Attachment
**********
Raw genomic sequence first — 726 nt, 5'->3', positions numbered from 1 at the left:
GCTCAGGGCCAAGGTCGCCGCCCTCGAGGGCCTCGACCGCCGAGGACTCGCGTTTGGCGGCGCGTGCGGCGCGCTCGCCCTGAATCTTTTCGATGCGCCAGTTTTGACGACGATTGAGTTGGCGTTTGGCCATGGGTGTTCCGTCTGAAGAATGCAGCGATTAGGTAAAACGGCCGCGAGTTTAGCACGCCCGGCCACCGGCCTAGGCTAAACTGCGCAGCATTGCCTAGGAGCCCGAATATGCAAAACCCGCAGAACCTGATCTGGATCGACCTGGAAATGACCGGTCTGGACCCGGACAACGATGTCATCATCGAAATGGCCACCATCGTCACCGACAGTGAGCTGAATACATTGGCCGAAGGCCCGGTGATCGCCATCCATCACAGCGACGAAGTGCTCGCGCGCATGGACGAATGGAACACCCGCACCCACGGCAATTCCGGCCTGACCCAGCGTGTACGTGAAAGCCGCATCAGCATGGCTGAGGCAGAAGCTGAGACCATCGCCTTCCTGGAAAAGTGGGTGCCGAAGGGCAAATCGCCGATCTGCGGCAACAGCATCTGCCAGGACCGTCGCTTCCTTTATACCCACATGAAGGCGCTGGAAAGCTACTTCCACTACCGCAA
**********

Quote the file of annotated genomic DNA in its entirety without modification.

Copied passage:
Raw genomic sequence first — 726 nt, 5'->3', positions numbered from 1 at the left:
GCTCAGGGCCAAGGTCGCCGCCCTCGAGGGCCTCGACCGCCGAGGACTCGCGTTTGGCGGCGCGTGCGGCGCGCTCGCCCTGAATCTTTTCGATGCGCCAGTTTTGACGACGATTGAGTTGGCGTTTGGCCATGGGTGTTCCGTCTGAAGAATGCAGCGATTAGGTAAAACGGCCGCGAGTTTAGCACGCCCGGCCACCGGCCTAGGCTAAACTGCGCAGCATTGCCTAGGAGCCCGAATATGCAAAACCCGCAGAACCTGATCTGGATCGACCTGGAAATGACCGGTCTGGACCCGGACAACGATGTCATCATCGAAATGGCCACCATCGTCACCGACAGTGAGCTGAATACATTGGCCGAAGGCCCGGTGATCGCCATCCATCACAGCGACGAAGTGCTCGCGCGCATGGACGAATGGAACACCCGCACCCACGGCAATTCCGGCCTGACCCAGCGTGTACGTGAAAGCCGCATCAGCATGGCTGAGGCAGAAGCTGAGACCATCGCCTTCCTGGAAAAGTGGGTGCCGAAGGGCAAATCGCCGATCTGCGGCAACAGCATCTGCCAGGACCGTCGCTTCCTTTATACCCACATGAAGGCGCTGGAAAGCTACTTCCACTACCGCAA